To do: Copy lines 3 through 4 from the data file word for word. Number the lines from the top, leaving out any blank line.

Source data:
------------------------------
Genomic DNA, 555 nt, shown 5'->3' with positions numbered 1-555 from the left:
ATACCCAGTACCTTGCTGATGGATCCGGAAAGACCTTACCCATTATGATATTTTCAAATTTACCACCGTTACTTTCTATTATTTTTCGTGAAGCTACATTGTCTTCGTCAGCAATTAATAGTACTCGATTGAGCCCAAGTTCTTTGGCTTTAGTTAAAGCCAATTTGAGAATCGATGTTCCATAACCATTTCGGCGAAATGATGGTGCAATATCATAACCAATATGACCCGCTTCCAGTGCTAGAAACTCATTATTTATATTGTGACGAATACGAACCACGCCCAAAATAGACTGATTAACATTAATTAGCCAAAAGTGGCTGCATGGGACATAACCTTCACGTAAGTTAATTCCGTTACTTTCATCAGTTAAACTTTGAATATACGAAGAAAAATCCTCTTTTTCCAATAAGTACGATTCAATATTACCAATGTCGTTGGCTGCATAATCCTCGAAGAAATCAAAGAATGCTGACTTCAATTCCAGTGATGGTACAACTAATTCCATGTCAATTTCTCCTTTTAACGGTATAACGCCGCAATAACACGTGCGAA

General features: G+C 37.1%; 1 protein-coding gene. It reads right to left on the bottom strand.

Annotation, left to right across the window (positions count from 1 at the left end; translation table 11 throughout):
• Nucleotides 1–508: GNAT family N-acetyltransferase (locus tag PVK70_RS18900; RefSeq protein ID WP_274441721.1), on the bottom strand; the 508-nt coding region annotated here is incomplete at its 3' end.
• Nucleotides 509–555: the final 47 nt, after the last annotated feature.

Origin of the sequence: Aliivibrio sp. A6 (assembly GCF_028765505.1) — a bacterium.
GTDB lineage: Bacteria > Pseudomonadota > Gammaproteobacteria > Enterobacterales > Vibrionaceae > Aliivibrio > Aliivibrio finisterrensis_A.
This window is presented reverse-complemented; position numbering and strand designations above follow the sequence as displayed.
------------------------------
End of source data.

General features: G+C 37.1%; 1 protein-coding gene. It reads right to left on the bottom strand.

Annotation, left to right across the window (positions count from 1 at the left end; translation table 11 throughout):